What is Paxlovid?

Paxlovid is an oral antiviral medication developed by Pfizer to treat COVID-19. Approved by the UK’s Medicines and Healthcare Products Regulatory Agency (MHRA), it is a combination of two drugs: Nirmatrelvir, which inhibits a protein the virus needs to replicate, and Ritonavir, traditionally used in HIV treatment, that will slow down Nirmatrelvir’s breakdown which helps it remain in the body for a longer and at higher concentrations. This medication is designed for early-stage COVID-19 treatment in adults who are at risk of developing severe illness.


What Does Paxlovid Do?

Paxlovid targets the coronavirus’s main protease, an enzyme critical for viral replication.

By inhibiting this enzyme, Paxlovid can effectively reduce the virus’s ability to multiply, helping to control the infection and reduce the severity of the disease. Clinical trials have shown that Paxlovid significantly lowers the risk of hospitalisation and death in high-risk COVID-19 patients when administered within five days of symptom onset.


Where Can I Get Paxlovid?

In the UK, Paxlovid is currently available through the NHS and is typically prescribed to those who are most at risk of severe illness from COVID-19.

Patients can access it after being assessed by a healthcare professional who can prescribe it based on clinical criteria and individual risk factors.


Why Do We Not Know About Paxlovid?

Awareness about Paxlovid might be limited due to various reasons.

Initially, its availability was limited, and it was primarily used in clinical settings for high-risk patients. Additionally, as the pandemic situation evolved, public attention may have shifted away from COVID-19 treatments to vaccination efforts and other preventative measures. There are no financial constraints on prescribing Paxlovid.


Is Paxlovid Dangerous?

Like all medications, Paxlovid has potential side effects, but it is generally considered safe for its intended use.
Common side effects include;-

  • Altered taste
  • Diarrhoea
  • High blood pressure
  • Muscle aches

Significantly, Paxlovid can interact with other medications, so it’s crucial for patients to inform their healthcare provider about all medications they are taking.

The decision to prescribe Paxlovid is made by a healthcare professional after weighing its benefits against potential risks for each individual.

Paxlovid Rebound:

About 20% of patients treated with Paxlovid improve and start testing negative but then develop rebound symptoms and start testing positive again. During this period, it’s unlikely that you will become seriously unwell, but it is assumed that you are infectious during this rebound period, so the advice is to isolate and wear masks.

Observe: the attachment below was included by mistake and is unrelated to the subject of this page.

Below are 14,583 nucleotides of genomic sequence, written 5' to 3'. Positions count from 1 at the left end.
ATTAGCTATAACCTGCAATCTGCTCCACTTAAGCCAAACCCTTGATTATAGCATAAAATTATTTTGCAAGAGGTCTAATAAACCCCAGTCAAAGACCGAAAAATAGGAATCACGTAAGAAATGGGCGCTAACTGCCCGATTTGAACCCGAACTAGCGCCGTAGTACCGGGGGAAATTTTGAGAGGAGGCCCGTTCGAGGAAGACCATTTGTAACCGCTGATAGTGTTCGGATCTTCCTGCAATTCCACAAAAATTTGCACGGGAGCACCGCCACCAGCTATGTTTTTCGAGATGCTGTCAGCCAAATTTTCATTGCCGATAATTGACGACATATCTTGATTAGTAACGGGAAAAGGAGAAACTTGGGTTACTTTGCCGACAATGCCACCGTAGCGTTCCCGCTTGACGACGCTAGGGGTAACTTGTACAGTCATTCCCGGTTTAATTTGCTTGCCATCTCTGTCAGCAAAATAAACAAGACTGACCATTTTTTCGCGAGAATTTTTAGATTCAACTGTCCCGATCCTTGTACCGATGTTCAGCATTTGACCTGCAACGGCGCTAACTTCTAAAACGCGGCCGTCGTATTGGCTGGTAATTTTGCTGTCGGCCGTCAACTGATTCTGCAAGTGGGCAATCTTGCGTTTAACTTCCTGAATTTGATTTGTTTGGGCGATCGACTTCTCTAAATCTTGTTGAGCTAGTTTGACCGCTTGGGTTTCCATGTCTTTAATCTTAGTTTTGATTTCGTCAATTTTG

Will People Who Are Considered Vulnerable Be Issued Paxlovid?

Vulnerable individuals, including older adults and those with certain underlying medical conditions putting them at higher risk for severe COVID-19, are prioritised for Paxlovid treatment in the UK.

The prescribing criteria are based on the likelihood of severe illness from COVID-19, and a healthcare professional will assess each patient’s eligibility.


Why Can’t I Get Paxlovid from My Private GP?

As of the current guidelines, Paxlovid distribution and prescription are controlled through the NHS to prioritise high-risk patients and manage the national supply effectively.

Private GPs, including those at clinics like Dr. Wayne Cottrell & Co, may not have access to prescribe this medication yet. However, there is hope that this might change in the future, allowing more healthcare providers to offer Paxlovid to their patients.


Paxlovid to Reduce Number of Inpatients and Ease Burden on NHS

The strategic use of Paxlovid is aimed at reducing hospital admissions and easing the burden on the NHS by preventing severe COVID-19 cases.

By effectively treating high-risk patients early in their infection, Paxlovid can play a crucial role in managing healthcare resources and improving patient outcomes.


Advice If You Want to Get Hold of Paxlovid

If you believe you are eligible for Paxlovid, you should contact your NHS GP or a COVID-19 clinic. They can assess your situation and determine if Paxlovid is appropriate for you.

It’s essential to act quickly if you develop symptoms, as Paxlovid is most effective when started early in the course of the infection.


Please note:- The clinicians at Dr. Wayne Cottrell & Co, are currently unable to prescribe Paxlovid. However, they are closely monitoring the situation and hope that changes in regulations will allow them to offer this treatment in the future. The practice remains committed to providing the latest and most effective healthcare options to their patients as soon as they become available.